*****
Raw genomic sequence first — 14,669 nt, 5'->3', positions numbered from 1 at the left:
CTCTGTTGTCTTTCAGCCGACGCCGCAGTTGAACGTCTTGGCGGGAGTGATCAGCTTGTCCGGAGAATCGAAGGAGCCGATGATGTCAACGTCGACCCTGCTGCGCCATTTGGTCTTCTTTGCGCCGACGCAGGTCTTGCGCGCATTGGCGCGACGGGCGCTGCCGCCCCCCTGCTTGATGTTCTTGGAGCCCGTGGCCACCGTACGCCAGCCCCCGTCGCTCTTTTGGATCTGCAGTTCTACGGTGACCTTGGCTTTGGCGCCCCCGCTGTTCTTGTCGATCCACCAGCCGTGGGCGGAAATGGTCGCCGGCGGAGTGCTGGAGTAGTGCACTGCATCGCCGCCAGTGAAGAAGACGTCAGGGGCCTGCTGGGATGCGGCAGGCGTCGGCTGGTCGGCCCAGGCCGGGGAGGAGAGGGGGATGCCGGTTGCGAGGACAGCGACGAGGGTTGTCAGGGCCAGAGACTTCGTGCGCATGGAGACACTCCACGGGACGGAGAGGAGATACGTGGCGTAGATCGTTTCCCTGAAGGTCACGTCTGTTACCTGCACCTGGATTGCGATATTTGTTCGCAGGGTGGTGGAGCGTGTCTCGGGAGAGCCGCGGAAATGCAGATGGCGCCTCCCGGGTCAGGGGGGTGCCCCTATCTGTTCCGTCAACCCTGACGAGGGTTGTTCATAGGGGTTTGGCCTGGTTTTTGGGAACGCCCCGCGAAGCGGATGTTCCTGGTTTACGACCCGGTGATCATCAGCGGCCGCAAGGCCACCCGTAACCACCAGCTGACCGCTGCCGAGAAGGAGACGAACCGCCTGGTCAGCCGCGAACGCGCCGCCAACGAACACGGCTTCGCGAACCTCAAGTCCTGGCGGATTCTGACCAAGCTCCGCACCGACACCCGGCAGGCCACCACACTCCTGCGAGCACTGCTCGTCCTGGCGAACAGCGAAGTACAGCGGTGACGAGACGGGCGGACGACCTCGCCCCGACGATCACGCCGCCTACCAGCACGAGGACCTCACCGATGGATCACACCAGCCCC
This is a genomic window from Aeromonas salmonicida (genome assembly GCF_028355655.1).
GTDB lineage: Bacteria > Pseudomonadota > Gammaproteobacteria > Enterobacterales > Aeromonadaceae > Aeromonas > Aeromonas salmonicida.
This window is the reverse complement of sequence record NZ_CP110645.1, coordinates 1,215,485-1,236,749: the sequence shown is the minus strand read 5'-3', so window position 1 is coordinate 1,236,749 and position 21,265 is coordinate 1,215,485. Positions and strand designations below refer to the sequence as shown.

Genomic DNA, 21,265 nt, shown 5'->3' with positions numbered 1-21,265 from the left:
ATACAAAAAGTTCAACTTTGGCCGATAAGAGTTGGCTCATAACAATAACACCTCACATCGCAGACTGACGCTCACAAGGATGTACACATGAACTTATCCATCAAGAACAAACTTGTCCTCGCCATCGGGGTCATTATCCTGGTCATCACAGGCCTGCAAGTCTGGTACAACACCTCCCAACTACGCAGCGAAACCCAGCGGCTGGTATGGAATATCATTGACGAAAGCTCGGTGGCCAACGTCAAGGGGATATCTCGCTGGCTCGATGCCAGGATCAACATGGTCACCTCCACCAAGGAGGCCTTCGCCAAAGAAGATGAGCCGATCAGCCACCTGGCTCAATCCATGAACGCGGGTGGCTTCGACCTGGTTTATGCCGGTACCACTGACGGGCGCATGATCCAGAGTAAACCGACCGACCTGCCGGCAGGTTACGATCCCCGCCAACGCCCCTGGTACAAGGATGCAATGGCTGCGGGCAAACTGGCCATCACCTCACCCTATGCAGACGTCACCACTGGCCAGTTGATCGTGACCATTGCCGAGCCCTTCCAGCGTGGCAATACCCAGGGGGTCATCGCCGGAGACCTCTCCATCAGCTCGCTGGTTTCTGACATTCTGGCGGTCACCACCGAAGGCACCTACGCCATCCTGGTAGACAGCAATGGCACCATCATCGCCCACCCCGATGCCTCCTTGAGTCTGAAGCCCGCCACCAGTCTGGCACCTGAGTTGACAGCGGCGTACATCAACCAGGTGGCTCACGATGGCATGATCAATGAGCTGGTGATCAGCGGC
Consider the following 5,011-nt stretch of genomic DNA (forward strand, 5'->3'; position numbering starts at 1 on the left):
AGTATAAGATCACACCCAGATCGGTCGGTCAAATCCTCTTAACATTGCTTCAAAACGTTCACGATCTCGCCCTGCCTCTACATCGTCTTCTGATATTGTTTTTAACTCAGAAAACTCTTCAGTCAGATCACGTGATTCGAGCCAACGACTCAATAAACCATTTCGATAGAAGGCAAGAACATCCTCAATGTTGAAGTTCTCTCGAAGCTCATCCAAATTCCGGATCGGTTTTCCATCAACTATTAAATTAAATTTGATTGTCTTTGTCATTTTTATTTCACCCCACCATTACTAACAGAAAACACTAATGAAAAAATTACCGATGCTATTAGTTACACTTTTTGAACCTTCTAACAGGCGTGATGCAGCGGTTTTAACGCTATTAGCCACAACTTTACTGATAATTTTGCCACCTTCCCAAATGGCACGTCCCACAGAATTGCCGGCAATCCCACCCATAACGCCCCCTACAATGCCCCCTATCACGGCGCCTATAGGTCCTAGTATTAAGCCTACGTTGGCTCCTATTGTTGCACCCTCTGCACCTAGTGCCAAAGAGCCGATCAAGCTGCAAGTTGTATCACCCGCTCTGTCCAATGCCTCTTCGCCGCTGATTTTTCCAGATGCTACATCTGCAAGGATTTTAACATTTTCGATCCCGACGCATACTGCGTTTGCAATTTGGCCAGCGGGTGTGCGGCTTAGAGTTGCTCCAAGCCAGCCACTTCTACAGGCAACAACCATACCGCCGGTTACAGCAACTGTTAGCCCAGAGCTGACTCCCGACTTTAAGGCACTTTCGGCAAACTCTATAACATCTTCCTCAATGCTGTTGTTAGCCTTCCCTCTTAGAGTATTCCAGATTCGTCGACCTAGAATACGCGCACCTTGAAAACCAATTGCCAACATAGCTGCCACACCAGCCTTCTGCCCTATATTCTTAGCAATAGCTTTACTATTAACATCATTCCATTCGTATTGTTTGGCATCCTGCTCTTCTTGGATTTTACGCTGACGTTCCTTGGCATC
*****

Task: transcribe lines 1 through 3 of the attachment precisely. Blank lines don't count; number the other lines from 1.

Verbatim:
Raw genomic sequence first — 14,669 nt, 5'->3', positions numbered from 1 at the left:
CTCTGTTGTCTTTCAGCCGACGCCGCAGTTGAACGTCTTGGCGGGAGTGATCAGCTTGTCCGGAGAATCGAAGGAGCCGATGATGTCAACGTCGACCCTGCTGCGCCATTTGGTCTTCTTTGCGCCGACGCAGGTCTTGCGCGCATTGGCGCGACGGGCGCTGCCGCCCCCCTGCTTGATGTTCTTGGAGCCCGTGGCCACCGTACGCCAGCCCCCGTCGCTCTTTTGGATCTGCAGTTCTACGGTGACCTTGGCTTTGGCGCCCCCGCTGTTCTTGTCGATCCACCAGCCGTGGGCGGAAATGGTCGCCGGCGGAGTGCTGGAGTAGTGCACTGCATCGCCGCCAGTGAAGAAGACGTCAGGGGCCTGCTGGGATGCGGCAGGCGTCGGCTGGTCGGCCCAGGCCGGGGAGGAGAGGGGGATGCCGGTTGCGAGGACAGCGACGAGGGTTGTCAGGGCCAGAGACTTCGTGCGCATGGAGACACTCCACGGGACGGAGAGGAGATACGTGGCGTAGATCGTTTCCCTGAAGGTCACGTCTGTTACCTGCACCTGGATTGCGATATTTGTTCGCAGGGTGGTGGAGCGTGTCTCGGGAGAGCCGCGGAAATGCAGATGGCGCCTCCCGGGTCAGGGGGGTGCCCCTATCTGTTCCGTCAACCCTGACGAGGGTTGTTCATAGGGGTTTGGCCTGGTTTTTGGGAACGCCCCGCGAAGCGGATGTTCCTGGTTTACGACCCGGTGATCATCAGCGGCCGCAAGGCCACCCGTAACCACCAGCTGACCGCTGCCGAGAAGGAGACGAACCGCCTGGTCAGCCGCGAACGCGCCGCCAACGAACACGGCTTCGCGAACCTCAAGTCCTGGCGGATTCTGACCAAGCTCCGCACCGACACCCGGCAGGCCACCACACTCCTGCGAGCACTGCTCGTCCTGGCGAACAGCGAAGTACAGCGGTGACGAGACGGGCGGACGACCTCGCCCCGACGATCACGCCGCCTACCAGCACGAGGACCTCACCGATGGATCACACCAGCCCC
This is a genomic window from Aeromonas salmonicida (genome assembly GCF_028355655.1).